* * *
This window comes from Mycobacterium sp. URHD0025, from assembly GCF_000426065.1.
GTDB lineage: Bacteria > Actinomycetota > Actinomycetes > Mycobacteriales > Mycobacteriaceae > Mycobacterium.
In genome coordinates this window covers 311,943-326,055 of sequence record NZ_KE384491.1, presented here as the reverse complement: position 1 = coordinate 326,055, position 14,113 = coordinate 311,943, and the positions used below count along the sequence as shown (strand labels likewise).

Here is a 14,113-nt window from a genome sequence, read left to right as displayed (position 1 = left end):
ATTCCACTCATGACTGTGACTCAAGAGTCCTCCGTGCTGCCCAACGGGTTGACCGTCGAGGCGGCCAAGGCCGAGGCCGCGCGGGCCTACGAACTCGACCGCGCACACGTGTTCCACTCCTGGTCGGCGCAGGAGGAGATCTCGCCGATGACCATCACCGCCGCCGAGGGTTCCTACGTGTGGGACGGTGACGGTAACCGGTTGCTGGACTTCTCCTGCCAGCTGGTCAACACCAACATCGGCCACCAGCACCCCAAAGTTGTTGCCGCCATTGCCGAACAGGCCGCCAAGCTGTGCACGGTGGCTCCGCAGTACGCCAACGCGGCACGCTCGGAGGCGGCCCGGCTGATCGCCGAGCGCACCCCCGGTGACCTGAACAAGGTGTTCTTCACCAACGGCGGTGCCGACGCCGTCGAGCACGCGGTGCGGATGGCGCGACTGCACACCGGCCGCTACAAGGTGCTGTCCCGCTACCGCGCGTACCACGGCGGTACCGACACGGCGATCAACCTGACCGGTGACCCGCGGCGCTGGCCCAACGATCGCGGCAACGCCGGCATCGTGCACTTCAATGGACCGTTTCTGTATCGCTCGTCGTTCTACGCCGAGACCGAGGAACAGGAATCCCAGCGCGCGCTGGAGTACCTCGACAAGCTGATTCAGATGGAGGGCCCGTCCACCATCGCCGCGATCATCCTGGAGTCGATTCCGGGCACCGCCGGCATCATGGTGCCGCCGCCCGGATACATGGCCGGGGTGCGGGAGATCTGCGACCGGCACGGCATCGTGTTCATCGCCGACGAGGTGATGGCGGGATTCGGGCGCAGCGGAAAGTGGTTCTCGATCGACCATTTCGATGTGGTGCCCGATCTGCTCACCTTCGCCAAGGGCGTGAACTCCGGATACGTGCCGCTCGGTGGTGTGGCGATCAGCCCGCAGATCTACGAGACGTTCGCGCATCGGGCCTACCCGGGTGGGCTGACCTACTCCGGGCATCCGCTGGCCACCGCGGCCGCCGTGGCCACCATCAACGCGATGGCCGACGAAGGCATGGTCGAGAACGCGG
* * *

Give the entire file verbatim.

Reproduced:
This window comes from Mycobacterium sp. URHD0025, from assembly GCF_000426065.1.
GTDB lineage: Bacteria > Actinomycetota > Actinomycetes > Mycobacteriales > Mycobacteriaceae > Mycobacterium.
In genome coordinates this window covers 311,943-326,055 of sequence record NZ_KE384491.1, presented here as the reverse complement: position 1 = coordinate 326,055, position 14,113 = coordinate 311,943, and the positions used below count along the sequence as shown (strand labels likewise).

Here is a 14,113-nt window from a genome sequence, read left to right as displayed (position 1 = left end):
ATTCCACTCATGACTGTGACTCAAGAGTCCTCCGTGCTGCCCAACGGGTTGACCGTCGAGGCGGCCAAGGCCGAGGCCGCGCGGGCCTACGAACTCGACCGCGCACACGTGTTCCACTCCTGGTCGGCGCAGGAGGAGATCTCGCCGATGACCATCACCGCCGCCGAGGGTTCCTACGTGTGGGACGGTGACGGTAACCGGTTGCTGGACTTCTCCTGCCAGCTGGTCAACACCAACATCGGCCACCAGCACCCCAAAGTTGTTGCCGCCATTGCCGAACAGGCCGCCAAGCTGTGCACGGTGGCTCCGCAGTACGCCAACGCGGCACGCTCGGAGGCGGCCCGGCTGATCGCCGAGCGCACCCCCGGTGACCTGAACAAGGTGTTCTTCACCAACGGCGGTGCCGACGCCGTCGAGCACGCGGTGCGGATGGCGCGACTGCACACCGGCCGCTACAAGGTGCTGTCCCGCTACCGCGCGTACCACGGCGGTACCGACACGGCGATCAACCTGACCGGTGACCCGCGGCGCTGGCCCAACGATCGCGGCAACGCCGGCATCGTGCACTTCAATGGACCGTTTCTGTATCGCTCGTCGTTCTACGCCGAGACCGAGGAACAGGAATCCCAGCGCGCGCTGGAGTACCTCGACAAGCTGATTCAGATGGAGGGCCCGTCCACCATCGCCGCGATCATCCTGGAGTCGATTCCGGGCACCGCCGGCATCATGGTGCCGCCGCCCGGATACATGGCCGGGGTGCGGGAGATCTGCGACCGGCACGGCATCGTGTTCATCGCCGACGAGGTGATGGCGGGATTCGGGCGCAGCGGAAAGTGGTTCTCGATCGACCATTTCGATGTGGTGCCCGATCTGCTCACCTTCGCCAAGGGCGTGAACTCCGGATACGTGCCGCTCGGTGGTGTGGCGATCAGCCCGCAGATCTACGAGACGTTCGCGCATCGGGCCTACCCGGGTGGGCTGACCTACTCCGGGCATCCGCTGGCCACCGCGGCCGCCGTGGCCACCATCAACGCGATGGCCGACGAAGGCATGGTCGAGAACGCGG